Hong Kong asset managers are jumping at the opportunity presented by investors seeking income post-pandemic by launching benchmark-agnostic, bottom-up managed funds, designed to source yield from Asian equities and high-yield bonds.
This week alone, HSBC Global Asset Management and Pictet Asset Management launched separate income funds designed for retail investors. Both funds are premised on the fundamental view that the Asian region will be the best-performing market in 2021 as the adverse impact of Covid-19 slowly dissipates with the advent of the vaccine.
While the HSBC fund is multi-asset and the Pictet fund is a fixed-income fund, both have similar strategies that rely on asset allocation involving risk-on assets to generate a substantial part of their income.
The HSBC fund is premised on the fact that Asian equities are currently trading at a discount compared to those in major developed markets, giving a higher capital growth potential. Asian high-dividend stocks are currently providing a 4% yield.
In terms of fixed income, Asia high-yield bonds offer competitive yields and shorter durations compared to peers, plus the benefit of lower default rates, helping make the case for investing in Asia credit stronger. Asian high-yield bonds currently return about 7%.
In addition, the HSBC fund employs yield enhancement techniques by adding Asian REITs into the portfolio, as they show attractive valuations with decent dividend yield levels.
“The fund captures higher income opportunities in Asia by using a multi-asset approach with additional yield enhancement techniques to unlock the income potential. This includes adding higher-yielding asset classes, writing covered calls on equity and tilting equity to higher-dividend stocks,” says Jimmy Choong, associate director, multi-asset, at HSBC Global Asset Management, who is the manager of the fund.
The Pictet fund, also launched on January 4, invests across a blend of Asian investment-grade and high-yield corporate bonds that targets income optimization while avoiding concentrated credit risks.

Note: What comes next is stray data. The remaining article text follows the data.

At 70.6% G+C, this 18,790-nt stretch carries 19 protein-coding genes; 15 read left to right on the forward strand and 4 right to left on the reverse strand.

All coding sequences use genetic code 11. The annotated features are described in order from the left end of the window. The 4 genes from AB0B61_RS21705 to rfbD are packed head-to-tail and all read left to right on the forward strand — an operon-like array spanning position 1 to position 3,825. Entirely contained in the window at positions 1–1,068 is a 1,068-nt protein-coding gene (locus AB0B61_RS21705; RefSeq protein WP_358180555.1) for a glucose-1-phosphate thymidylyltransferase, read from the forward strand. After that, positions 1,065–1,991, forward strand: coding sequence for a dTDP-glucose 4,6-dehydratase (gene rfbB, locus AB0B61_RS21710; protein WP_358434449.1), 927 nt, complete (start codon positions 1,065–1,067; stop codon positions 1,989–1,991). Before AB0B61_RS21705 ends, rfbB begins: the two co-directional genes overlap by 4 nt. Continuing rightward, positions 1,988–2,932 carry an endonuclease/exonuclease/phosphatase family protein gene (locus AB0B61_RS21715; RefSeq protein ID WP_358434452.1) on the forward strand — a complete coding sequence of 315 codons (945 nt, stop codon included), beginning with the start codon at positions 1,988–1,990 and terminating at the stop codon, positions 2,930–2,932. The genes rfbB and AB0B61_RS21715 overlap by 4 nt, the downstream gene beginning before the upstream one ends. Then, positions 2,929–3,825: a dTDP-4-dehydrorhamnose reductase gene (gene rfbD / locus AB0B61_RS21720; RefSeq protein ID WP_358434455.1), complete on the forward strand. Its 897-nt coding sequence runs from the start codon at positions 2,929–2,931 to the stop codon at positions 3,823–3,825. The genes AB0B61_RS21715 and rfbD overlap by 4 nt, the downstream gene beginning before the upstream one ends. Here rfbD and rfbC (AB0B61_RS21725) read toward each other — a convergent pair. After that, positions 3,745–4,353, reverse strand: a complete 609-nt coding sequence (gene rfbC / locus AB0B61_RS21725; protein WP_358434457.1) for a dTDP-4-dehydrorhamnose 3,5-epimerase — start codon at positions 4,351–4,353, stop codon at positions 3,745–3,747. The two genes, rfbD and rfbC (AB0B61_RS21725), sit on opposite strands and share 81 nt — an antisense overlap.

It is benchmark-agnostic and adopts bottom-up credit analysis. It takes on a focused yet diversified approach, generating the majority of its core income from investment-grade papers and the rest from quality high-yields.
The Pictet fund allocates a minimum of 60% to investment-grade Asian corporate bonds. It neither invests in bonds with CCC-rating nor distressed debt. To avoid concentrated credit risk, the fund’s maximum allocation to each high-yield issuer will not exceed 1%. The fund targets a distribution yield of around 5% at launch.
While using Asian high-yield bonds as an underlying asset appears to be a sound investment strategy, a growing and important part of the Asian high-yield bond universe is made up of Chinese real estate which has been plagued by recent defaults.
Cary Yeung, head of Greater China debt and fund manager of Pictet’s Asian bond income fund, however, cites economic data which indicate that the Chinese economy is quite solid, being the first to recover from the Covid-19 pandemic.
“Asian credit has gained maturity in terms of breadth and depth over the recent years. Thanks to the region’s economic resilience and healthy investors’ demand, we have witnessed promising growth in the asset class in terms of market size, number of issuers and markets as well as duration and sector diversification. China, which accounts for a majority of the Asian credit universe, enjoys a positive outlook. Economic recovery trajectory remains intact given that policies are likely to stay supportive in the near term,” said Yeung.
He sees value in select Asian credits, including mainland property developers with solid fundamentals and good access to domestic liquidity, as well as select Indonesian utility companies and Indian infrastructure companies.